Event Date/Time: May 18, 2006
End Date/Time: May 19, 2006
This is an introductory-level course designed to acquaint participants with the wide range of modern techniques available for separating and purifying biomolecules. The fundamentals of each technique will be presented, including practical examples; however, sufficient theoretical background will be provided to enable the participants to understand how each technique functions. Emphasis will be placed on techniques used in protein isolation and purification-both from native and recombinant sources. The course will be particularly valuable to those who are beginning work in biochemistry and biotechnology laboratories and who wish to broaden their background in separation procedures used in biochemistry. "Biochemical Separations" may be useful for persons getting back into the laboratory after several years, for those between jobs, and for scientists whose job description now requires familiarity with separation techniques used in Proteomics.
Registration information and prices available
online @ http://www.rci.rutgers.edu/~crebb/biosep.html
Registration and Continental Breakfast
INTRODUCTION TO THE PROPERTIES OF BIOMOLECULES
Chemical and physical properties of proteins, nucleic acids, carbohydrates, lipids, and other biomolecules.
General strategies for molecular separations will be introduced.
Survey of batch methods (salting out, isoelectric recipitation, and batch adsorption), dialysis, filtration, ultrafiltration.
Selected methods used in enzyme purification will be presented in detail.
BASICS OF LIQUID CHROMATOGRAPHY OF BIOMOLECULES
Principles of liquid chromatography. Emphasis will be placed on modern methods of low pressure liquid chromatography including gel filtration chromatography. Elementary chromatographic theory will be introduced.
ION EXCHANGE AND HYDROPHOBIC INTERACTION CHROTOGRAPHY
A survey of ion exchange and hydrophobic (reverse phase) separation methods for proteins, nucleic acids and smaller molecules. Examples will include both high pressure and low pressure methods.
An introduction to this powerful method for purifying enzymes, antibodies, nucleic acids, and polysaccharides. Examples will include immobilized metal ion affinity chromatography, and affinity chromatography of enzymes with immobilized substrate analogues. Separation of recombinant proteins will be emphasized.
CONTEMPORARY PRACTICE OF LIQUID CHROMATOGRAPHY (HPLC)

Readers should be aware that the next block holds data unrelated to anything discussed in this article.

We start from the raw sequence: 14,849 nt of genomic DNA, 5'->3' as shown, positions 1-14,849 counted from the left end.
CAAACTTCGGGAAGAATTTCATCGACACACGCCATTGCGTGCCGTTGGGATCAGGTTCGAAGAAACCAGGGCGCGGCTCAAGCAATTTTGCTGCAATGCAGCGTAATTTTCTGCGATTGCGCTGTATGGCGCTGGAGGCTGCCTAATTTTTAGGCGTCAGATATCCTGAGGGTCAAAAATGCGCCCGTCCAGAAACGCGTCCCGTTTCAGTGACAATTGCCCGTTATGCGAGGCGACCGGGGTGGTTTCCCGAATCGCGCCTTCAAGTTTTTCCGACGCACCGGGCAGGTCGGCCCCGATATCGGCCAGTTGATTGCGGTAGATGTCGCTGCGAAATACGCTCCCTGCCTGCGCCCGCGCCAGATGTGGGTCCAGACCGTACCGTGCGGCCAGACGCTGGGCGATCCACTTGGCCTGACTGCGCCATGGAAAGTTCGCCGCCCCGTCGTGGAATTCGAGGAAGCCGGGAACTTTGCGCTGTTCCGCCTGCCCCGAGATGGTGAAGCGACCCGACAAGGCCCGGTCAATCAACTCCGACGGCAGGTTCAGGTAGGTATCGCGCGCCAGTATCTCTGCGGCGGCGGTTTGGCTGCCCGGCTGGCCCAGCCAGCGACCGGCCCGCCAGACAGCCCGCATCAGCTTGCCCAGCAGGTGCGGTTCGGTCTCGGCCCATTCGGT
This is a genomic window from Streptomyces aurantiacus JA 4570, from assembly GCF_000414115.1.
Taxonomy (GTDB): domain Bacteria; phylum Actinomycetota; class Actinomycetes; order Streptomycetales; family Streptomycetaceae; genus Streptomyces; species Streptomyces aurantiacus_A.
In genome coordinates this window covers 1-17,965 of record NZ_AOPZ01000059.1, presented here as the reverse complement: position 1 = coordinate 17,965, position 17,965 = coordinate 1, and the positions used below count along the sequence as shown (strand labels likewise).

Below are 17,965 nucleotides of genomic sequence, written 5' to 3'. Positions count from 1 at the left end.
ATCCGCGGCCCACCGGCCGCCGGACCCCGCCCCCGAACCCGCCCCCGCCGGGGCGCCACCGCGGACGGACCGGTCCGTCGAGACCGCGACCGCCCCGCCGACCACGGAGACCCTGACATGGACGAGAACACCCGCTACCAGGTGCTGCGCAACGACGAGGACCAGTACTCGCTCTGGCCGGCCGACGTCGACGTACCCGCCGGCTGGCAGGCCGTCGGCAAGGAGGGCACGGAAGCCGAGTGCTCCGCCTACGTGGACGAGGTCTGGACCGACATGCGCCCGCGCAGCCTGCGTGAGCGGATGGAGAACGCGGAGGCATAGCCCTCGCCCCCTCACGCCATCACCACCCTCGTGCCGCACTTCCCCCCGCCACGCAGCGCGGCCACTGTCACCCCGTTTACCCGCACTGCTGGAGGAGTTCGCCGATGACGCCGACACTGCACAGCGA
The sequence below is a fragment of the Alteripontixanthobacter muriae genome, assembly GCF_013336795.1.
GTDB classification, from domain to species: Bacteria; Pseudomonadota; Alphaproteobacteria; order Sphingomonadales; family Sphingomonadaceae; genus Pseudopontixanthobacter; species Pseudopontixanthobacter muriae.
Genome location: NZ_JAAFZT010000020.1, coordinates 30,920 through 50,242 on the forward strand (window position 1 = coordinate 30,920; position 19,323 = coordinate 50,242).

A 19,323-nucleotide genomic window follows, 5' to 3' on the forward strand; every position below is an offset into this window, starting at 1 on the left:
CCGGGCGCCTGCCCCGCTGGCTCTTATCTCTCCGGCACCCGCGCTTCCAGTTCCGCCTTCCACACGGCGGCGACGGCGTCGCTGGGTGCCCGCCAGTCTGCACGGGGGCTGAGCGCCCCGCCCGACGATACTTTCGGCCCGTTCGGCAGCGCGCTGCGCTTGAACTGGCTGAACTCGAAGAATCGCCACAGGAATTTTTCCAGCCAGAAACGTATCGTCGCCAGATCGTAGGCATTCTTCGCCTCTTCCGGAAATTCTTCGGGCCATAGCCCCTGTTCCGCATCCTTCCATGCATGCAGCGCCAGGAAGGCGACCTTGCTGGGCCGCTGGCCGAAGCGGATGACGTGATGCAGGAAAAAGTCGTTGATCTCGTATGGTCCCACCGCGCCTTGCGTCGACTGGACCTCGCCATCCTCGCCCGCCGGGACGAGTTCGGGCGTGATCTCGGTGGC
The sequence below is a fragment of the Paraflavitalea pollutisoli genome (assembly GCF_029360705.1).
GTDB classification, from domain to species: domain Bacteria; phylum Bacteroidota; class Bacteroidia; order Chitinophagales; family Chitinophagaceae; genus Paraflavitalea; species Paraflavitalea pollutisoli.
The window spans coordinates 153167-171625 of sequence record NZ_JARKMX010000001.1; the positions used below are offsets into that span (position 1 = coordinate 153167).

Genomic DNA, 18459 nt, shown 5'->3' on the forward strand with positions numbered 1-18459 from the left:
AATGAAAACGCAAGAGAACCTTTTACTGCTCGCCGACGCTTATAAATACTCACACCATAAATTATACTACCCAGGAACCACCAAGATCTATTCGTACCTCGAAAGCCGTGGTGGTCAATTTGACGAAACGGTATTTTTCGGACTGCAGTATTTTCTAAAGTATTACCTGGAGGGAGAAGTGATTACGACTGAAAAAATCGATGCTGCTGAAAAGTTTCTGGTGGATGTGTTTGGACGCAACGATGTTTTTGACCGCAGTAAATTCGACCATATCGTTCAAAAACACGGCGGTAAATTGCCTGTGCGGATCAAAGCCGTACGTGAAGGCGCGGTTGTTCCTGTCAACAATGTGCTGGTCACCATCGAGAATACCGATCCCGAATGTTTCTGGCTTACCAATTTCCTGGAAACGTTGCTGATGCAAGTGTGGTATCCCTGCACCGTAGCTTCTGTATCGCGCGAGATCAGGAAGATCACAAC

An overview of the basic operating principles of HPLC with a comparison to other available tools. Special emphasis will be placed on the role of modem liquid chromatography as a problem-solving tool for bioanalytical research.
FUNDAMENTALS OF ELECTROPHORESIS
Basic principles of electrophoresis and survey of electrophoretic methods. Emphasis will be placed on polyacrylamide gel electrophoresis of proteins, molecular weight estimation by SDS PAGE, and isoelectric focusing
SEPARATION TECHNIQUES IN PROTEIN AND DNA SEQUENCING
Use of HPLC reverse phase chromatography in the sequencing of proteins by automated Edman degradation. Discussion of electrophoresis of nucleic acids as it applies to the sequencing of DNA.
The Center for Research and Education in Bioluminescence and Biotechnology (CREBB)
The Center offers a series of continuing education workshops each year featuring nationally renowned presenters. The Center for Research and Education in Bioluminescence and Biotechnology (CREBB) is a component of Rutgers University, Cook College. The CREBB mission is to perform basic research on bioluminescence and to utilize bioluminescence (especially the Green-Fluorescent Protein) as a tool to educate the scientific and industrial communities in the field of biotechnology.
Dr. William W. Ward
Associate Professor of Biochemistry
Cook College, Rutgers University
and Director of C.R.E.B.B.
Dr. Ward is a noted teacher and seminar leader with more than 15 years of experience with adult professional audiences. He specializes in the chemical and physical properties of the green-fluorescent protein and other proteins involved in marine bioluminescence. Dr. Ward also teaches "Fluorescence: Basic Principles and Applications in Drug Discovery" for IBC Life Sciences Training Academy.
Dr. Ward has just co-authored (with Catherine Thomson, Ph.D.) "A Guide to Green-Fluorescent Protein: Applications in Cell Biology and Drug Discovery" for D&MD Publications. This resourse-oriented practical guide presents an overview of the most important features and technological applications of Green-Fluorescent Protein (GFP) and its variant forms, and illustrates how GFP is currently being used in the biopharmaceutical industry.
D&MD Publishing is happy to extend a 10% discount to the registrants of the Protein Purification course and Biochemical Separations course. When ordering this Guide, please mention source code "9133-10%PP". To order the Guide, please contact D&MD's Customer Service Department at firstname.lastname@example.org or call (508)616-5566.